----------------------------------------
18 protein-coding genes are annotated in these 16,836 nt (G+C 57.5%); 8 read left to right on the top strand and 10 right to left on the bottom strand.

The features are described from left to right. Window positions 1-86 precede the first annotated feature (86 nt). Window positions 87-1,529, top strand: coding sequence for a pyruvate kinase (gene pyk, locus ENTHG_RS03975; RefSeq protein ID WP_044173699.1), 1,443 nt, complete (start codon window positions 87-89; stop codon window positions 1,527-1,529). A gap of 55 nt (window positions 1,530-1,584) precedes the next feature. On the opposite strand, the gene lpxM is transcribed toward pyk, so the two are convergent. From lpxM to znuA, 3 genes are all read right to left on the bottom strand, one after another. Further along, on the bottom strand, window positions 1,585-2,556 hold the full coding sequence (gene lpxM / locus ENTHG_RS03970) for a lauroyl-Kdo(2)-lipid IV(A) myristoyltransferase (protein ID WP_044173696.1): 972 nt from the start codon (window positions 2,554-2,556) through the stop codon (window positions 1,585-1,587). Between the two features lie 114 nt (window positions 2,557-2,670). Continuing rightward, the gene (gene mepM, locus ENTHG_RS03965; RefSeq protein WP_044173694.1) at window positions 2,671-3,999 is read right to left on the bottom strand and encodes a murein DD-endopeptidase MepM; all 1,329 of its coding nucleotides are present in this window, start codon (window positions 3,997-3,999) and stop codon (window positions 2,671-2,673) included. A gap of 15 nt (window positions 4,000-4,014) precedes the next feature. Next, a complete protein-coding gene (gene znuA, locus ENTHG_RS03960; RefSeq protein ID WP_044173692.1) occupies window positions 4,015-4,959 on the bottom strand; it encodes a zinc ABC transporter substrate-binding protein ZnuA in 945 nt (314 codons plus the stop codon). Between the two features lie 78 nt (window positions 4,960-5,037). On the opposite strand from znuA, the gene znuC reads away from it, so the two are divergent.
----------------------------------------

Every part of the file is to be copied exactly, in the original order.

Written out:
18 protein-coding genes are annotated in these 16,836 nt (G+C 57.5%); 8 read left to right on the top strand and 10 right to left on the bottom strand.

The features are described from left to right. Window positions 1-86 precede the first annotated feature (86 nt). Window positions 87-1,529, top strand: coding sequence for a pyruvate kinase (gene pyk, locus ENTHG_RS03975; RefSeq protein ID WP_044173699.1), 1,443 nt, complete (start codon window positions 87-89; stop codon window positions 1,527-1,529). A gap of 55 nt (window positions 1,530-1,584) precedes the next feature. On the opposite strand, the gene lpxM is transcribed toward pyk, so the two are convergent. From lpxM to znuA, 3 genes are all read right to left on the bottom strand, one after another. Further along, on the bottom strand, window positions 1,585-2,556 hold the full coding sequence (gene lpxM / locus ENTHG_RS03970) for a lauroyl-Kdo(2)-lipid IV(A) myristoyltransferase (protein ID WP_044173696.1): 972 nt from the start codon (window positions 2,554-2,556) through the stop codon (window positions 1,585-1,587). Between the two features lie 114 nt (window positions 2,557-2,670). Continuing rightward, the gene (gene mepM, locus ENTHG_RS03965; RefSeq protein WP_044173694.1) at window positions 2,671-3,999 is read right to left on the bottom strand and encodes a murein DD-endopeptidase MepM; all 1,329 of its coding nucleotides are present in this window, start codon (window positions 3,997-3,999) and stop codon (window positions 2,671-2,673) included. A gap of 15 nt (window positions 4,000-4,014) precedes the next feature. Next, a complete protein-coding gene (gene znuA, locus ENTHG_RS03960; RefSeq protein ID WP_044173692.1) occupies window positions 4,015-4,959 on the bottom strand; it encodes a zinc ABC transporter substrate-binding protein ZnuA in 945 nt (314 codons plus the stop codon). Between the two features lie 78 nt (window positions 4,960-5,037). On the opposite strand from znuA, the gene znuC reads away from it, so the two are divergent.